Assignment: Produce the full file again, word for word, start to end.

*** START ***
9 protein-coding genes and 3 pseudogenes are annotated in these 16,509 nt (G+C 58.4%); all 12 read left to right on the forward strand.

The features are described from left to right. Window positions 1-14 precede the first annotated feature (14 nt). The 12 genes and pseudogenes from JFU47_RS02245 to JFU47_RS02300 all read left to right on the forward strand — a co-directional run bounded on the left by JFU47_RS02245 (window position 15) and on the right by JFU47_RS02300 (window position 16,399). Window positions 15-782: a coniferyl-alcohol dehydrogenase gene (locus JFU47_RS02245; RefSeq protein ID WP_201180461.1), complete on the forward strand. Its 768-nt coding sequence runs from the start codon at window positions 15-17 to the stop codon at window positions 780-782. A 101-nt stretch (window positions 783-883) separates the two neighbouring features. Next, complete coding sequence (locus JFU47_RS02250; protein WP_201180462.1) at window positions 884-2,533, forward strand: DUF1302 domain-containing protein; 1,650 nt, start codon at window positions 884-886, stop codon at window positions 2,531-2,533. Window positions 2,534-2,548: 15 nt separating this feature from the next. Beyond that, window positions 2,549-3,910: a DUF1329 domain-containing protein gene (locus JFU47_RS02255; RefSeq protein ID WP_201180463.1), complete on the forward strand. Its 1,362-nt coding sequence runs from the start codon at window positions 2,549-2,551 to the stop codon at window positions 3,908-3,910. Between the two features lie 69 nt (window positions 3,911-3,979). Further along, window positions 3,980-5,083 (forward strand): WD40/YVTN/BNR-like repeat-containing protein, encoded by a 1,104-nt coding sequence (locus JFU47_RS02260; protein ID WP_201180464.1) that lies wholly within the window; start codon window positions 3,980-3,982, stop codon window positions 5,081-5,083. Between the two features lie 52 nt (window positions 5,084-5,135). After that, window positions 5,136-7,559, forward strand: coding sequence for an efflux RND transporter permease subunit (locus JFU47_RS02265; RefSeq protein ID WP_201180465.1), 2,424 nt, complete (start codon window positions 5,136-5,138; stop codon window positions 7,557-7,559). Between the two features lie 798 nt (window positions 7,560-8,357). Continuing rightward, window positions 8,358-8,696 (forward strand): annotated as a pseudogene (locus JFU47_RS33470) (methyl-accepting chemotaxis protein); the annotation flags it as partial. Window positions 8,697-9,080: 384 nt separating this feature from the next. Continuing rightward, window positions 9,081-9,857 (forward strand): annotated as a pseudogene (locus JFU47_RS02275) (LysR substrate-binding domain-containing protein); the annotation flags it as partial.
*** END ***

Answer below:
9 protein-coding genes and 3 pseudogenes are annotated in these 16,509 nt (G+C 58.4%); all 12 read left to right on the forward strand.

The features are described from left to right. Window positions 1-14 precede the first annotated feature (14 nt). The 12 genes and pseudogenes from JFU47_RS02245 to JFU47_RS02300 all read left to right on the forward strand — a co-directional run bounded on the left by JFU47_RS02245 (window position 15) and on the right by JFU47_RS02300 (window position 16,399). Window positions 15-782: a coniferyl-alcohol dehydrogenase gene (locus JFU47_RS02245; RefSeq protein ID WP_201180461.1), complete on the forward strand. Its 768-nt coding sequence runs from the start codon at window positions 15-17 to the stop codon at window positions 780-782. A 101-nt stretch (window positions 783-883) separates the two neighbouring features. Next, complete coding sequence (locus JFU47_RS02250; protein WP_201180462.1) at window positions 884-2,533, forward strand: DUF1302 domain-containing protein; 1,650 nt, start codon at window positions 884-886, stop codon at window positions 2,531-2,533. Window positions 2,534-2,548: 15 nt separating this feature from the next. Beyond that, window positions 2,549-3,910: a DUF1329 domain-containing protein gene (locus JFU47_RS02255; RefSeq protein ID WP_201180463.1), complete on the forward strand. Its 1,362-nt coding sequence runs from the start codon at window positions 2,549-2,551 to the stop codon at window positions 3,908-3,910. Between the two features lie 69 nt (window positions 3,911-3,979). Further along, window positions 3,980-5,083 (forward strand): WD40/YVTN/BNR-like repeat-containing protein, encoded by a 1,104-nt coding sequence (locus JFU47_RS02260; protein ID WP_201180464.1) that lies wholly within the window; start codon window positions 3,980-3,982, stop codon window positions 5,081-5,083. Between the two features lie 52 nt (window positions 5,084-5,135). After that, window positions 5,136-7,559, forward strand: coding sequence for an efflux RND transporter permease subunit (locus JFU47_RS02265; RefSeq protein ID WP_201180465.1), 2,424 nt, complete (start codon window positions 5,136-5,138; stop codon window positions 7,557-7,559). Between the two features lie 798 nt (window positions 7,560-8,357). Continuing rightward, window positions 8,358-8,696 (forward strand): annotated as a pseudogene (locus JFU47_RS33470) (methyl-accepting chemotaxis protein); the annotation flags it as partial. Window positions 8,697-9,080: 384 nt separating this feature from the next. Continuing rightward, window positions 9,081-9,857 (forward strand): annotated as a pseudogene (locus JFU47_RS02275) (LysR substrate-binding domain-containing protein); the annotation flags it as partial.